How do invasive species get here?

Gardens & Landscapes, Imported Fire Ants, Invasive Species, Extension Master Gardener, Feral Hogs May 16, 2012 Print Friendly and PDF

Invasive species have been introduced through many avenues. Intentional introductions have been made for agricultural crops, landscaping, ornamental plants, and for the pet trade. Once introduced, a few species have escaped cultivation  or domestication and have established viable populations in the wild. Some of these populations not only survive, but thrive and increase.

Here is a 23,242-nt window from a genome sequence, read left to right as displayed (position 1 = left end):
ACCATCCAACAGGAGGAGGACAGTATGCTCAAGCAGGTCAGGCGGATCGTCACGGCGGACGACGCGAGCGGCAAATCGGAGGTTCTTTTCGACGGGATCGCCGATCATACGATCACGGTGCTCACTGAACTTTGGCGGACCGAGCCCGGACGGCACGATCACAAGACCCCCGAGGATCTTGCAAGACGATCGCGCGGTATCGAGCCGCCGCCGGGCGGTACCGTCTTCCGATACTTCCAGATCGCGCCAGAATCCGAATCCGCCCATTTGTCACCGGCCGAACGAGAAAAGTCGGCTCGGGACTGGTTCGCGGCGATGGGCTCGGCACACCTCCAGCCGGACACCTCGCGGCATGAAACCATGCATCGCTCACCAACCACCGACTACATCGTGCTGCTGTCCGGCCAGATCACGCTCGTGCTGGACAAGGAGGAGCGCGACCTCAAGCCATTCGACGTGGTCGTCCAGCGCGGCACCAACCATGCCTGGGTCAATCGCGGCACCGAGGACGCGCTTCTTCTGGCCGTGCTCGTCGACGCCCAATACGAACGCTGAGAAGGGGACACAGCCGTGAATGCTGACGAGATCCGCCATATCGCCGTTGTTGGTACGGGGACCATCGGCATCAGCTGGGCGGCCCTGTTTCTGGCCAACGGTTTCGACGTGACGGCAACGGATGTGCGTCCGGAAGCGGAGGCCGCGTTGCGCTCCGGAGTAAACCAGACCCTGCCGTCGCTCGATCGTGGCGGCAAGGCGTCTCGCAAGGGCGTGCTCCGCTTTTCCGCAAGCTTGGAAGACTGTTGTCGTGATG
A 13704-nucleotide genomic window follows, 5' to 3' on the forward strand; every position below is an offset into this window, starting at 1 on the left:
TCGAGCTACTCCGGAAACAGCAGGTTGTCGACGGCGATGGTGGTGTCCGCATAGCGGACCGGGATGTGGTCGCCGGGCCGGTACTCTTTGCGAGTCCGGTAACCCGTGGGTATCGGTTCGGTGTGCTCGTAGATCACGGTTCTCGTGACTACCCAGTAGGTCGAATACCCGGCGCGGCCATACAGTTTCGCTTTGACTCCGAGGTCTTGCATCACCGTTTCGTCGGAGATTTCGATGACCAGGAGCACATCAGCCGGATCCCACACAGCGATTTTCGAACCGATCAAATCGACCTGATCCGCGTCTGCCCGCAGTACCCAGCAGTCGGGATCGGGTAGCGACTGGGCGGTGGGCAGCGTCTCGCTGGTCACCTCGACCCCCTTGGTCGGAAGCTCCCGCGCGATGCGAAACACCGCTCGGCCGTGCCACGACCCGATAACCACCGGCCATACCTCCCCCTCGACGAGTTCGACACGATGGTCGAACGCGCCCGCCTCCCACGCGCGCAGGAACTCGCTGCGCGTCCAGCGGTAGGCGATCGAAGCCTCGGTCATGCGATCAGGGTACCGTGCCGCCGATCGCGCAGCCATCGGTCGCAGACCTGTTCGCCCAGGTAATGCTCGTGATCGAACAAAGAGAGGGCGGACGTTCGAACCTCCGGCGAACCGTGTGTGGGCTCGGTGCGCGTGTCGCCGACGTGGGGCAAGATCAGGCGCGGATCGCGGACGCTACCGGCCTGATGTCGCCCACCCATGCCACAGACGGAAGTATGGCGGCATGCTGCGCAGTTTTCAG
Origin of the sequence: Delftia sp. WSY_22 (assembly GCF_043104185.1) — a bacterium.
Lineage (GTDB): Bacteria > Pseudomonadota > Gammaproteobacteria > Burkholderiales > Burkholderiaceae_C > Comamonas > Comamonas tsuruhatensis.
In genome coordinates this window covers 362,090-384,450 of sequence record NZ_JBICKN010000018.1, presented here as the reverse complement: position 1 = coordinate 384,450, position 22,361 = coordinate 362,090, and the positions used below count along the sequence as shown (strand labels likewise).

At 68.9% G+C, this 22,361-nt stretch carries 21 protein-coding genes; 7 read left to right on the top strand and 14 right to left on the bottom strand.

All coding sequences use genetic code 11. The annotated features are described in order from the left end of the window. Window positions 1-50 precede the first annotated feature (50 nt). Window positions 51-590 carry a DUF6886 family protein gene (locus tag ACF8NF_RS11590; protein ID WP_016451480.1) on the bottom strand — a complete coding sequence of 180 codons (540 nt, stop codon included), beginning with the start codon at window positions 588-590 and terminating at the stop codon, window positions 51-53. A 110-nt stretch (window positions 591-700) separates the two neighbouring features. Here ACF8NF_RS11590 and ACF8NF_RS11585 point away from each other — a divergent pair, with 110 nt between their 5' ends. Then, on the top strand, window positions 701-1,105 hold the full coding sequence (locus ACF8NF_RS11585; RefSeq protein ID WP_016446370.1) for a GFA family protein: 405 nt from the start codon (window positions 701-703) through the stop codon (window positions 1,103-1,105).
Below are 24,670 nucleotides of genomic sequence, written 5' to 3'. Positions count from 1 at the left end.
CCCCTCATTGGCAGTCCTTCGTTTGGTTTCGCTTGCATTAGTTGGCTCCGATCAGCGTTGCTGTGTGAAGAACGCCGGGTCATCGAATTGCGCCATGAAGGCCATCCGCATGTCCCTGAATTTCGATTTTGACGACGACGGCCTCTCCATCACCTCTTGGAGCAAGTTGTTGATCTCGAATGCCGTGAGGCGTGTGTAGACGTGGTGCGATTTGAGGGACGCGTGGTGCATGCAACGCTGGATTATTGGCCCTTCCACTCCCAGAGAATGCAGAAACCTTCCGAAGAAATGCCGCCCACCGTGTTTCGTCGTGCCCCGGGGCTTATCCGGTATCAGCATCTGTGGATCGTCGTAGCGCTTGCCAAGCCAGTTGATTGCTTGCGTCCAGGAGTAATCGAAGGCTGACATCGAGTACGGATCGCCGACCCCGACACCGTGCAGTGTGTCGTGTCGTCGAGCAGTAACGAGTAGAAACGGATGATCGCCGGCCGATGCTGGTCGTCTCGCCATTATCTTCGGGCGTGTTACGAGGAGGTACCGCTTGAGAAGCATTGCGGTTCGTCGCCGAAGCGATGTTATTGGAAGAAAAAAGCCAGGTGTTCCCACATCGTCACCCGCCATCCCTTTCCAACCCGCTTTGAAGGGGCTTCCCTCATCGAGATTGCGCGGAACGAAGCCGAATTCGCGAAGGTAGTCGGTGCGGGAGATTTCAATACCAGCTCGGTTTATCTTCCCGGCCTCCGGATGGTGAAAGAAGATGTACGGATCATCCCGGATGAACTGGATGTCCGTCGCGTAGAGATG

Accidental introductions include contaminated freight such as plants, wood, or food that contain propagules of invasive species,  such as seeds, eggs, spores, or other biological material capable of propagation. Invasive species can come in as contaminants or hitchhikers in shipping crates or packaging made of contaminated wood products, including shipping pallets, bracing, and other dunnage.  The packaging material used to cushion products being shipped can be contaminated with invasive species.

A few species make it to new regions on their own without help from people.


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This work is supported by the USDA National Institute of Food and Agriculture, New Technologies for Ag Extension project.